2) Coremob 2012, which documents the specific technologies required to implement the set of features identified in 1) above. Of significant note is that some of these technologies may not yet have been stardardized in the Web context.

[It has subsequently been decided to combine 1) and 2) above into a single Coremob 2012 document]

3) A test Framework specification which documents how the W3C tests suites can be executed to carry out tests for the technologies identified in 2) above

4) An implementation of the test framework to allow the tests to be executed.

5) A "Gap" Analysis of which areas of Coremob 2012 are short of tests and some thinking about how to make good that short fall.

When will the Group Deliver them?

As suggested by the title of the document, the plan is to deliver Coremob 2012 by the end of December 2012. It's logically dependent on the delivery of use cases and requirements so it's possible that these will be delivered in one piece. Given the different in pace of standardization of the technologies identified, the remaining pieces will probably be dleivered in an incremental and iterative way over the succeeding months, and years.

Appendix: Down the Rabbit Hole - What is a Modern Mobile Web Application?

... just in time to see it [the rabbit] pop down a large rabbit-hole under the hedge. In another moment down went Alice after it, never once considering how in the world she was to get out again.

from Alice's Adventures in Wonderland by Lewis Carroll

To some extent this is a discussion about how many angels may dance on the head of a pin. But in other respects it's important. The group's charter states that the point of its existence is to accelerate the adoption of modern Mobile Web Apps. it seems logical to think that measurement of its progress or success depends upon some understanding of what this means - in other words it's part of the scoping of the group's activities to have at least some kind of understand of some definitions.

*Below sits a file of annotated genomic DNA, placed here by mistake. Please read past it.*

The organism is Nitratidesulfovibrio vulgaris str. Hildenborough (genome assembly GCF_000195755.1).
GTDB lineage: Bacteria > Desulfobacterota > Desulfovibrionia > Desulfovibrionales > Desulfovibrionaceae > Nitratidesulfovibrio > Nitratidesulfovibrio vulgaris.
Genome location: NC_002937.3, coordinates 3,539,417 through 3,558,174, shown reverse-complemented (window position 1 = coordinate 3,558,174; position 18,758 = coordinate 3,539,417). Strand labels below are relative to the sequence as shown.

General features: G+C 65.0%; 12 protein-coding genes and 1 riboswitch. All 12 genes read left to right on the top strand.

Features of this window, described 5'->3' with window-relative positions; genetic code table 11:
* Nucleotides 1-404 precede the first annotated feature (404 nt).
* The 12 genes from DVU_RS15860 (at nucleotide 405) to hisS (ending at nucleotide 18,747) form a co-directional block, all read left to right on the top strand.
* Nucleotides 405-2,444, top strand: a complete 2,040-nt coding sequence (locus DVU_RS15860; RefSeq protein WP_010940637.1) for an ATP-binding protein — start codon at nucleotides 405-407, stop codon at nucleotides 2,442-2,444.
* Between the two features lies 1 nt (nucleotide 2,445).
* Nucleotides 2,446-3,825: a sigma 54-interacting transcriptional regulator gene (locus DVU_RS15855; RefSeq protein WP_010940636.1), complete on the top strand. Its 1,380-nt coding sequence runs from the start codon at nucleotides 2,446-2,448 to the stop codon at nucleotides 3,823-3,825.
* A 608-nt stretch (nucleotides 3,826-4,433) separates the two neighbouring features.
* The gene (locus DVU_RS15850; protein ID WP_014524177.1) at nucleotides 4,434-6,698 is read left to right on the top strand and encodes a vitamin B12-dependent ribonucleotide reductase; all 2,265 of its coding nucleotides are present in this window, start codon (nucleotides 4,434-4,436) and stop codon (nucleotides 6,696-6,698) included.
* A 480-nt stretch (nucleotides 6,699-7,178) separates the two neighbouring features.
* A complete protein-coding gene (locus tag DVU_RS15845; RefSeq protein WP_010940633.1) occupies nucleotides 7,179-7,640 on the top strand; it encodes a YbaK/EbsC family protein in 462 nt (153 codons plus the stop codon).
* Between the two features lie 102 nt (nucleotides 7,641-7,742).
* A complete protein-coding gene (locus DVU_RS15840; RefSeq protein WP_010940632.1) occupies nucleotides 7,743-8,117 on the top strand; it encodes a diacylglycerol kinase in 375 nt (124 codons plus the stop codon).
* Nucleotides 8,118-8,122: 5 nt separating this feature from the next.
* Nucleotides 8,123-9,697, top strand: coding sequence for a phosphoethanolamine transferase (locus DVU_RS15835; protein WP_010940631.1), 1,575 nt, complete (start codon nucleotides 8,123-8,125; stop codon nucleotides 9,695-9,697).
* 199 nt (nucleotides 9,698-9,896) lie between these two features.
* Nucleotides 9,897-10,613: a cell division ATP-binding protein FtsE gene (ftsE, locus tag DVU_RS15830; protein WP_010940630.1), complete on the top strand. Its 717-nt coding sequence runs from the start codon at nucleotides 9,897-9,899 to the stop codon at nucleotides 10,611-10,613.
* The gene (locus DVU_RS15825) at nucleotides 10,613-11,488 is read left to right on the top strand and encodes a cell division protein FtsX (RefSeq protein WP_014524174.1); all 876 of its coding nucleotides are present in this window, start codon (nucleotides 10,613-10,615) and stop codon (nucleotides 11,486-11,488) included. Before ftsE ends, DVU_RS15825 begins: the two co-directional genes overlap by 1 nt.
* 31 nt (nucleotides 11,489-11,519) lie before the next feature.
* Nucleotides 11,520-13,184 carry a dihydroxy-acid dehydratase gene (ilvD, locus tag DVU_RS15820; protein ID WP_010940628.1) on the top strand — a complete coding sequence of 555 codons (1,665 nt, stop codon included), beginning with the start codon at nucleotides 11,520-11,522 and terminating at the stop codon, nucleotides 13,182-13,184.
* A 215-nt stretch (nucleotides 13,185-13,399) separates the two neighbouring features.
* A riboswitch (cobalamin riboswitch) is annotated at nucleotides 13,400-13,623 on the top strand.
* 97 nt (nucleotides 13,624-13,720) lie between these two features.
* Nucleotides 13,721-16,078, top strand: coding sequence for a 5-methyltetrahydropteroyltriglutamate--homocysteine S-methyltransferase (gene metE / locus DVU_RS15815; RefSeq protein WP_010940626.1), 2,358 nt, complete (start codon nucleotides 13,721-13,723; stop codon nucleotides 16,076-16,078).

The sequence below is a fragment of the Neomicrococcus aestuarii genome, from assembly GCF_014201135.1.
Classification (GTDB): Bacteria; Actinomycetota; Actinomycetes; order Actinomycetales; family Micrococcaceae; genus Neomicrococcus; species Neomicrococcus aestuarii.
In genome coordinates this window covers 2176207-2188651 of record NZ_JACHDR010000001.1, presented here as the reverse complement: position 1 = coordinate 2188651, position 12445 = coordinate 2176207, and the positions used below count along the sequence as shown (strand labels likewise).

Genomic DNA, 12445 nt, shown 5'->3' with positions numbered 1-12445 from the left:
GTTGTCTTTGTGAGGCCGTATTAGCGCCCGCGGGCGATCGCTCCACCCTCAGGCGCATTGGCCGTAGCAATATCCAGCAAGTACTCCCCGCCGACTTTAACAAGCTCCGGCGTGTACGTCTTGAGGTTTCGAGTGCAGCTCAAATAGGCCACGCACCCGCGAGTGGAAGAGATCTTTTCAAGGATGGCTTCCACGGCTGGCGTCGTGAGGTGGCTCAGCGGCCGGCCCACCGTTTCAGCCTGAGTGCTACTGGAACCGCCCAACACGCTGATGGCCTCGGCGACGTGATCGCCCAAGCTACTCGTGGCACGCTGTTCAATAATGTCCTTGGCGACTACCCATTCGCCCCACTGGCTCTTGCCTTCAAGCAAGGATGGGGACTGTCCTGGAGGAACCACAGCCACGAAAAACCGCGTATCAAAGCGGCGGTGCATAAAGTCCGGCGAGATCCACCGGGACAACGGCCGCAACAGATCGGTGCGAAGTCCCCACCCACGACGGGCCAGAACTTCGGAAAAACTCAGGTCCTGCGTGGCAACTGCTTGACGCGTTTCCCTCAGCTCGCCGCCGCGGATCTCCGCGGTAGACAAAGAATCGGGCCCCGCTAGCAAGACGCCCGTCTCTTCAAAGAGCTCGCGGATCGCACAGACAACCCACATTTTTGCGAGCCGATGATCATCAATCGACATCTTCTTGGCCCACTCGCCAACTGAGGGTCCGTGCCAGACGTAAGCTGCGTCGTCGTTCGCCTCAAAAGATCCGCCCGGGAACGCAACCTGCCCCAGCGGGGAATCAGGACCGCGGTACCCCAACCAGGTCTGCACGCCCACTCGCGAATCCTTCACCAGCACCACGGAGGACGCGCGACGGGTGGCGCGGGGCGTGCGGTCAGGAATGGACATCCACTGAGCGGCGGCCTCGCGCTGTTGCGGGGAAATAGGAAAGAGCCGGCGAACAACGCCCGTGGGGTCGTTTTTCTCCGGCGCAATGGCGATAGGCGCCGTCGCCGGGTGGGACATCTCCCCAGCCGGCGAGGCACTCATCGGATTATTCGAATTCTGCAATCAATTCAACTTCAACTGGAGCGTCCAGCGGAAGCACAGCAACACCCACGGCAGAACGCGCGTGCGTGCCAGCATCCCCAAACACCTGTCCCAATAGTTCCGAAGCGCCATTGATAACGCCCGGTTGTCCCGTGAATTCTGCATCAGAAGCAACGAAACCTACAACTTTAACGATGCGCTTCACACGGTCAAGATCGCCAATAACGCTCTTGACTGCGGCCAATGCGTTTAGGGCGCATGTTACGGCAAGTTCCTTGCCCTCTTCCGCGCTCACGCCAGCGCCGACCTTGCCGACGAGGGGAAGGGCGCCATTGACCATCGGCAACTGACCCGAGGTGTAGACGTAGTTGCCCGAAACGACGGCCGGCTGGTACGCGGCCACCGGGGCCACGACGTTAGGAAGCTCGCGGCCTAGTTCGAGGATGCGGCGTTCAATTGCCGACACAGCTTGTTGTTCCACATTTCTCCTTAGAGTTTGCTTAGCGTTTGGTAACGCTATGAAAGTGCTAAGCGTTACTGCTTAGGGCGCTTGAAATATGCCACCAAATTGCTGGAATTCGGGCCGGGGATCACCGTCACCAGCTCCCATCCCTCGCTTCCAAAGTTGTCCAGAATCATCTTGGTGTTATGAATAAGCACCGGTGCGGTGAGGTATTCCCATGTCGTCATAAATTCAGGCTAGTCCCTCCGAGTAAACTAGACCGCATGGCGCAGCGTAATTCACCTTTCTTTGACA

We'll take the term "modern" as meaning using some subset of the features of HTML5 (in a broad "marketing" sense, as discussed above).

On "Mobile", to start with. It's quite difficult, and somewhat pointless in my opinion, to try to define precisely what characteristics make something mobile. However there are a number of recognisable features not all of which need to be present in order for us to say that we want to treat something as Mobile. In other words it's a family resemblance rather than there being any single feature or features that are always common. Multi-Platform Aware might be a better term than Mobile, these days, but Mobile is widely if imprecisely understood to capture what is meant.

Mobile can be seen as being used mainly to make a contrast with assumptions about the Delivery Context that might be made, if assuming a Web user is stationary at a table using a desktop or laptop computer. In the context of the Coremob CG, we mean Mobile as in where you might use Web technology in place of "native app" technology and hence the term isn't distinct from the use of "Web", by which we man "HTML5" in this context.

Finally, when we talk of a Web application, we're not the first to struggle with what this might mean and probably won't be the last. The CG currently has a discussion open on this topic see ACTION-66 which is to summarise the earlier discussion under ACTION-47 http://www.w3.org/community/coremob/track/actions/47.